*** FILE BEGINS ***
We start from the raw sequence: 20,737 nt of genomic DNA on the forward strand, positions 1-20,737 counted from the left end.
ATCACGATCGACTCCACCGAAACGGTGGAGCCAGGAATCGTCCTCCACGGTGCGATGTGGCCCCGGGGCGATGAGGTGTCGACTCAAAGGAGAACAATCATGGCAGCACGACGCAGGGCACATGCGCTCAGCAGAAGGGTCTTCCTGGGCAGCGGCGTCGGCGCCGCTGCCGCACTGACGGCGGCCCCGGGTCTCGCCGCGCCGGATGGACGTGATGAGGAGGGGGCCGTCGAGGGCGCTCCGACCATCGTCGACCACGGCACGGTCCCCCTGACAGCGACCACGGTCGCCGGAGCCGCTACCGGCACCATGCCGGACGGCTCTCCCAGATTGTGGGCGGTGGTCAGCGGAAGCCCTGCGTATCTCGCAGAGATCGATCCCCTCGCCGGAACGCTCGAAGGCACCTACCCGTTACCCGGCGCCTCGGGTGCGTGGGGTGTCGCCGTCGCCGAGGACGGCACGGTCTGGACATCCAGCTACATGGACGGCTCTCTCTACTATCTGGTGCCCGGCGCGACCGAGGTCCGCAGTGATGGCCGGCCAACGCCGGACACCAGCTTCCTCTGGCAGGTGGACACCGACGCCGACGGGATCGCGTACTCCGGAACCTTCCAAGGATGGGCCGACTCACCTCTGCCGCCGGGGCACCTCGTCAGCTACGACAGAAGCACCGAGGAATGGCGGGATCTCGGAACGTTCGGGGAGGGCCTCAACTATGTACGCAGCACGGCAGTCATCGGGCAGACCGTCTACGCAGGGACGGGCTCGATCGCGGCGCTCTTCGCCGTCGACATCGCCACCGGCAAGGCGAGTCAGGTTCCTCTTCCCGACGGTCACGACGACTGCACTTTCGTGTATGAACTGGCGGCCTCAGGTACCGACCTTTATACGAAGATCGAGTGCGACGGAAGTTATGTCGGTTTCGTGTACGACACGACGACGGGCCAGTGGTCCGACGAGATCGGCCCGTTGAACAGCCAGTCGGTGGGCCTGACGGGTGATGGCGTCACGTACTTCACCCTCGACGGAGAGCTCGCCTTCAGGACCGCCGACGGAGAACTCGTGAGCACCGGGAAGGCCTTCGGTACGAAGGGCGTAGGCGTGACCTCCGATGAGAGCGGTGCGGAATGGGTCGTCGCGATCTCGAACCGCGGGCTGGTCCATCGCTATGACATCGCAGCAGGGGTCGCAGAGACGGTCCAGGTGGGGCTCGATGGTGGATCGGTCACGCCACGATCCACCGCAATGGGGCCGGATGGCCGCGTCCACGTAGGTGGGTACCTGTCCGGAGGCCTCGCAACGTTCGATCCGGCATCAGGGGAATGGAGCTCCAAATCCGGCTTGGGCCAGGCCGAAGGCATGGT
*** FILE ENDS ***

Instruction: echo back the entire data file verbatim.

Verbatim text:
We start from the raw sequence: 20,737 nt of genomic DNA on the forward strand, positions 1-20,737 counted from the left end.
ATCACGATCGACTCCACCGAAACGGTGGAGCCAGGAATCGTCCTCCACGGTGCGATGTGGCCCCGGGGCGATGAGGTGTCGACTCAAAGGAGAACAATCATGGCAGCACGACGCAGGGCACATGCGCTCAGCAGAAGGGTCTTCCTGGGCAGCGGCGTCGGCGCCGCTGCCGCACTGACGGCGGCCCCGGGTCTCGCCGCGCCGGATGGACGTGATGAGGAGGGGGCCGTCGAGGGCGCTCCGACCATCGTCGACCACGGCACGGTCCCCCTGACAGCGACCACGGTCGCCGGAGCCGCTACCGGCACCATGCCGGACGGCTCTCCCAGATTGTGGGCGGTGGTCAGCGGAAGCCCTGCGTATCTCGCAGAGATCGATCCCCTCGCCGGAACGCTCGAAGGCACCTACCCGTTACCCGGCGCCTCGGGTGCGTGGGGTGTCGCCGTCGCCGAGGACGGCACGGTCTGGACATCCAGCTACATGGACGGCTCTCTCTACTATCTGGTGCCCGGCGCGACCGAGGTCCGCAGTGATGGCCGGCCAACGCCGGACACCAGCTTCCTCTGGCAGGTGGACACCGACGCCGACGGGATCGCGTACTCCGGAACCTTCCAAGGATGGGCCGACTCACCTCTGCCGCCGGGGCACCTCGTCAGCTACGACAGAAGCACCGAGGAATGGCGGGATCTCGGAACGTTCGGGGAGGGCCTCAACTATGTACGCAGCACGGCAGTCATCGGGCAGACCGTCTACGCAGGGACGGGCTCGATCGCGGCGCTCTTCGCCGTCGACATCGCCACCGGCAAGGCGAGTCAGGTTCCTCTTCCCGACGGTCACGACGACTGCACTTTCGTGTATGAACTGGCGGCCTCAGGTACCGACCTTTATACGAAGATCGAGTGCGACGGAAGTTATGTCGGTTTCGTGTACGACACGACGACGGGCCAGTGGTCCGACGAGATCGGCCCGTTGAACAGCCAGTCGGTGGGCCTGACGGGTGATGGCGTCACGTACTTCACCCTCGACGGAGAGCTCGCCTTCAGGACCGCCGACGGAGAACTCGTGAGCACCGGGAAGGCCTTCGGTACGAAGGGCGTAGGCGTGACCTCCGATGAGAGCGGTGCGGAATGGGTCGTCGCGATCTCGAACCGCGGGCTGGTCCATCGCTATGACATCGCAGCAGGGGTCGCAGAGACGGTCCAGGTGGGGCTCGATGGTGGATCGGTCACGCCACGATCCACCGCAATGGGGCCGGATGGCCGCGTCCACGTAGGTGGGTACCTGTCCGGAGGCCTCGCAACGTTCGATCCGGCATCAGGGGAATGGAGCTCCAAATCCGGCTTGGGCCAGGCCGAAGGCATGGT